After about a decade of relatively steady increases, the graduation rate of black students at Maryland public colleges has declined, according to statistics compiled by the University System of Maryland.
Moreover, significant gains by black students in recent years have not kept up with retention and graduation rates among all college students in the state's public university system, leading to a slight increase in the so-called achievement gap, officials said.
The data were presented yesterday at a meeting of the education policy committee of the university system's Board of Regents.
After the meeting, system Chancellor William E. Kirwan said it was premature to say whether the data indicate a worrying trend or are a statistical aberration.
Kirwan noted that enrollment of African-American freshmen at the university system's eight four-year colleges has nearly doubled since 1989, far outpacing overall student population growth.
"So even though there's some decline in retention and graduation rates in the last few years, we are certainly producing a lot more African-American graduates," he said.
The university system remains committed to cutting in half the disparities between black and white students within five years, Kirwan said, calling the achievement gap "one of the most profound issues facing our country."
Six-year graduation rates of black students have slipped at five of eight state colleges analyzed, according to a report released to the regents.
Morgan State University and St. Mary's College of Maryland are not part of the University System of Maryland, and comparable figures for those public schools were not immediately available.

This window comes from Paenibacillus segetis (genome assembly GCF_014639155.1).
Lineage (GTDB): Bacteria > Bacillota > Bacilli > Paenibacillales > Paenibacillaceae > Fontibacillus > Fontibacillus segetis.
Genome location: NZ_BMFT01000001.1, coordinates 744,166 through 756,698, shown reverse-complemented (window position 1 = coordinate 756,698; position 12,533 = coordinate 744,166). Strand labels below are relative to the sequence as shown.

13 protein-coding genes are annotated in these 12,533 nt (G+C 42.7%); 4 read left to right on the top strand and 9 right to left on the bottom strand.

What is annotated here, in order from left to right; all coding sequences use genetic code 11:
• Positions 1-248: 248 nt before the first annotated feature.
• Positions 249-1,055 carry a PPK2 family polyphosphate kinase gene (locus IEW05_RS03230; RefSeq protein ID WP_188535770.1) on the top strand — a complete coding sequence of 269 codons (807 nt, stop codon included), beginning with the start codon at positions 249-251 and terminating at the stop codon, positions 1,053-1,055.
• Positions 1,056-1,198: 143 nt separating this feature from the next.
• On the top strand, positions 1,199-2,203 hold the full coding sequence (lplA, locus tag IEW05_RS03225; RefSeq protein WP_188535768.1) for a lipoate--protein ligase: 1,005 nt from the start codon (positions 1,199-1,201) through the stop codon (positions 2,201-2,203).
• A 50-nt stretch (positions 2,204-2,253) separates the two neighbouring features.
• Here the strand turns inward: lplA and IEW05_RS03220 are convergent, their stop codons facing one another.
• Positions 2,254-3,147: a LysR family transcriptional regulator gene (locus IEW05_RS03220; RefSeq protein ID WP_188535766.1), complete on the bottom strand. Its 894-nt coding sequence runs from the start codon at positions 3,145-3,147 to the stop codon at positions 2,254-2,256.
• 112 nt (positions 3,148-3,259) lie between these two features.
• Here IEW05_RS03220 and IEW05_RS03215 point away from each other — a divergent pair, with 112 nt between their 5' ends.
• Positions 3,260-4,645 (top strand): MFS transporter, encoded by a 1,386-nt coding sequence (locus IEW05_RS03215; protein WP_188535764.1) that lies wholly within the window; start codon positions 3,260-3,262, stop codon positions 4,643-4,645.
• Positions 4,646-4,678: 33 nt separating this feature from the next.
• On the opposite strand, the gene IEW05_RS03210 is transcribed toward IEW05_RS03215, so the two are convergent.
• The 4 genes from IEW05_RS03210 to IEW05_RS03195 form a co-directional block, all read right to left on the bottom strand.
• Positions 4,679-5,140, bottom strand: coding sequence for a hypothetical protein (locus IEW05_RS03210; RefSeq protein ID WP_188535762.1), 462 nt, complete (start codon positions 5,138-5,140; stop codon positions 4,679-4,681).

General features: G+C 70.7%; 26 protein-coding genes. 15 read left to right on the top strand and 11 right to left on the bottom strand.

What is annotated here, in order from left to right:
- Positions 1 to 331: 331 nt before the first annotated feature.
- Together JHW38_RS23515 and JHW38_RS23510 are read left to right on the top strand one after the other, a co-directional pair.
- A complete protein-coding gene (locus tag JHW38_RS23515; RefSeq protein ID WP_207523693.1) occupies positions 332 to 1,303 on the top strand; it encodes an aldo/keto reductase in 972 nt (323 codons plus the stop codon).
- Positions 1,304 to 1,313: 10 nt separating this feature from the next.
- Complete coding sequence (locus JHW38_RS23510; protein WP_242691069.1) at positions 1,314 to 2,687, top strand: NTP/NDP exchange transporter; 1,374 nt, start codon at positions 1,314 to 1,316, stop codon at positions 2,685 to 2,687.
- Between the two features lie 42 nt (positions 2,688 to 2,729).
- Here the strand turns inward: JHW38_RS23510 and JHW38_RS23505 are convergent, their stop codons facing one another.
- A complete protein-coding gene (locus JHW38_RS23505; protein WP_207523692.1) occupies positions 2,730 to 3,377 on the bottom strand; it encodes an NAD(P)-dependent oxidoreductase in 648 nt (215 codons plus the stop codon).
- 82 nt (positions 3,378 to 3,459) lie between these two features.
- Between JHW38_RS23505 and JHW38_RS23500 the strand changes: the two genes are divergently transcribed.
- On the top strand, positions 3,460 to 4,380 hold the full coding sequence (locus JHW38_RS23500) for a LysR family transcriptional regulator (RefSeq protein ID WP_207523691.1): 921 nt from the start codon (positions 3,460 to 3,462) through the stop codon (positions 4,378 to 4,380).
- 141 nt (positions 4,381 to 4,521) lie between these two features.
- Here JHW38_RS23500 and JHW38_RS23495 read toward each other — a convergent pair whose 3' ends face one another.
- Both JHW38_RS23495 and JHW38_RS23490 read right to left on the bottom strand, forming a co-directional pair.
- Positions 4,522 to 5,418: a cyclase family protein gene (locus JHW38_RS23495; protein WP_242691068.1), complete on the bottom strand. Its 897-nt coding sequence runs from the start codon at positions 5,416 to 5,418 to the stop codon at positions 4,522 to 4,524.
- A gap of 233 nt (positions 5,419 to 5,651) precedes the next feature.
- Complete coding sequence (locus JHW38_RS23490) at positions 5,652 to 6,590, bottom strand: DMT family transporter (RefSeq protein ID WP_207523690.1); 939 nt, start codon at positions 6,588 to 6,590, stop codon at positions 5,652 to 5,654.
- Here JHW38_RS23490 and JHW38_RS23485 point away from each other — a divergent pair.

The report compared graduation rates of full-time students who started college in 1989, 1999 and in 2000. The declines were measured between students who enrolled in 1999 versus 2000.
The biggest decline in African-American graduation rates was at the University of Maryland Eastern Shore, a historically black college where 41 percent of black students who entered in 2000 graduated within six years, as opposed to 48 percent in 1999.
Other schools with decreased graduation rates for black students were the University of Maryland, Baltimore County; Salisbury University; Coppin State University; and Bowie State University.
Only the University of Maryland, College Park and Towson University posted graduation rate increases for African-American freshmen who enrolled in 2000. Frostburg State University held steady with a 54 percent graduation rate for black students.
Systemwide, 64 percent of first-time, full-time freshmen entering the university system in 2000 graduated within six years, according to the report. For African-American students, the systemwide number is 46 percent.
That 18 percentage point achievement gap increased by 3 points from the previous year, officials said, though graduation rates for both black students and the total student population has gone up in the past decade.
Regent Orlan Johnson, an attorney who heads a system work group on minority achievement, said that a predicted enrollment surge among Maryland's college-age minority students -- who are also more likely to come from lower-income households -- increases the urgency for more need-based financial aid and academic support services.
"We have to make sure we are not leading into a trend," Johnson said. "And if there is a trend, that we put things in place to make sure we stop it as soon as possible."